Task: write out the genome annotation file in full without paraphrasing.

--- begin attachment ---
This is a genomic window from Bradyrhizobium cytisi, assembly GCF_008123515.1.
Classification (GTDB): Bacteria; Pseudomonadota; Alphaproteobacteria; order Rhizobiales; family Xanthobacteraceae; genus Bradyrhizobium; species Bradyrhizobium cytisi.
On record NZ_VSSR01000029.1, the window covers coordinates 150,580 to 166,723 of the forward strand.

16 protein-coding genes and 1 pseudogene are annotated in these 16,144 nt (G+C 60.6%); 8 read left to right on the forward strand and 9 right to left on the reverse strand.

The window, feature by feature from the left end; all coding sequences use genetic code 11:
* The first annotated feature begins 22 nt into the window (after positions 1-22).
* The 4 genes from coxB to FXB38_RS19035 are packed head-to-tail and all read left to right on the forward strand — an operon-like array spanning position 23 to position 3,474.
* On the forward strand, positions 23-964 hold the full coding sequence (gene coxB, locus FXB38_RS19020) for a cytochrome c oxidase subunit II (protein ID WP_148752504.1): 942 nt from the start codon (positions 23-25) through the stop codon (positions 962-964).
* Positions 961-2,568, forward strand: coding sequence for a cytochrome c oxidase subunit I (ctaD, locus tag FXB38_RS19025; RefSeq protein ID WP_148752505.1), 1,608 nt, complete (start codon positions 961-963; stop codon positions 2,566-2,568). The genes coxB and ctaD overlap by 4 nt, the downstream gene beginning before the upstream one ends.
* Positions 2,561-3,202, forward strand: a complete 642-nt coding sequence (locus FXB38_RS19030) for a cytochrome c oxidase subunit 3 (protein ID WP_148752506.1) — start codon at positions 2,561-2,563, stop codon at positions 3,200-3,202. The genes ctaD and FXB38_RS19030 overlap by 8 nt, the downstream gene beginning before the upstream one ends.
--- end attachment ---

This is a genomic window from Bradyrhizobium cytisi, assembly GCF_008123515.1.
Classification (GTDB): Bacteria; Pseudomonadota; Alphaproteobacteria; order Rhizobiales; family Xanthobacteraceae; genus Bradyrhizobium; species Bradyrhizobium cytisi.
On record NZ_VSSR01000029.1, the window covers coordinates 150,580 to 166,723 of the forward strand.

16 protein-coding genes and 1 pseudogene are annotated in these 16,144 nt (G+C 60.6%); 8 read left to right on the forward strand and 9 right to left on the reverse strand.

The window, feature by feature from the left end; all coding sequences use genetic code 11:
* The first annotated feature begins 22 nt into the window (after positions 1-22).
* The 4 genes from coxB to FXB38_RS19035 are packed head-to-tail and all read left to right on the forward strand — an operon-like array spanning position 23 to position 3,474.
* On the forward strand, positions 23-964 hold the full coding sequence (gene coxB, locus FXB38_RS19020) for a cytochrome c oxidase subunit II (protein ID WP_148752504.1): 942 nt from the start codon (positions 23-25) through the stop codon (positions 962-964).
* Positions 961-2,568, forward strand: coding sequence for a cytochrome c oxidase subunit I (ctaD, locus tag FXB38_RS19025; RefSeq protein ID WP_148752505.1), 1,608 nt, complete (start codon positions 961-963; stop codon positions 2,566-2,568). The genes coxB and ctaD overlap by 4 nt, the downstream gene beginning before the upstream one ends.
* Positions 2,561-3,202, forward strand: a complete 642-nt coding sequence (locus FXB38_RS19030) for a cytochrome c oxidase subunit 3 (protein ID WP_148752506.1) — start codon at positions 2,561-2,563, stop codon at positions 3,200-3,202. The genes ctaD and FXB38_RS19030 overlap by 8 nt, the downstream gene beginning before the upstream one ends.